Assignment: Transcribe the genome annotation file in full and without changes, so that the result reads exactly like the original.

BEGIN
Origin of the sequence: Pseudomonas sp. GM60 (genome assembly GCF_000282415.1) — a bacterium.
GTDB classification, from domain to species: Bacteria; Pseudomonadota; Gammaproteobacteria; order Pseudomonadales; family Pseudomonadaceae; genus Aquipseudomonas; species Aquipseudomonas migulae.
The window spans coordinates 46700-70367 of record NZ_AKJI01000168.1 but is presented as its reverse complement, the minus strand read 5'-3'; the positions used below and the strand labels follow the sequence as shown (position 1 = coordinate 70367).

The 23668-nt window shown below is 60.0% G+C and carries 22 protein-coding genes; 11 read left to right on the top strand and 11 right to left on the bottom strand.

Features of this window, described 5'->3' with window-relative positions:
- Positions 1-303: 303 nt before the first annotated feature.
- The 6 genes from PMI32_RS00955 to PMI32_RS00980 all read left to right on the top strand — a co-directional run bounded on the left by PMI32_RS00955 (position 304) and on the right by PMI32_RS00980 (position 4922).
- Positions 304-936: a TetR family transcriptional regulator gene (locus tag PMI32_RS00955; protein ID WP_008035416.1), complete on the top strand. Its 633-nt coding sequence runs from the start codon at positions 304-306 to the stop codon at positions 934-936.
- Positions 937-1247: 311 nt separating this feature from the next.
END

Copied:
Origin of the sequence: Pseudomonas sp. GM60 (genome assembly GCF_000282415.1) — a bacterium.
GTDB classification, from domain to species: Bacteria; Pseudomonadota; Gammaproteobacteria; order Pseudomonadales; family Pseudomonadaceae; genus Aquipseudomonas; species Aquipseudomonas migulae.
The window spans coordinates 46700-70367 of record NZ_AKJI01000168.1 but is presented as its reverse complement, the minus strand read 5'-3'; the positions used below and the strand labels follow the sequence as shown (position 1 = coordinate 70367).

The 23668-nt window shown below is 60.0% G+C and carries 22 protein-coding genes; 11 read left to right on the top strand and 11 right to left on the bottom strand.

Features of this window, described 5'->3' with window-relative positions:
- Positions 1-303: 303 nt before the first annotated feature.
- The 6 genes from PMI32_RS00955 to PMI32_RS00980 all read left to right on the top strand — a co-directional run bounded on the left by PMI32_RS00955 (position 304) and on the right by PMI32_RS00980 (position 4922).
- Positions 304-936: a TetR family transcriptional regulator gene (locus tag PMI32_RS00955; protein ID WP_008035416.1), complete on the top strand. Its 633-nt coding sequence runs from the start codon at positions 304-306 to the stop codon at positions 934-936.
- Positions 937-1247: 311 nt separating this feature from the next.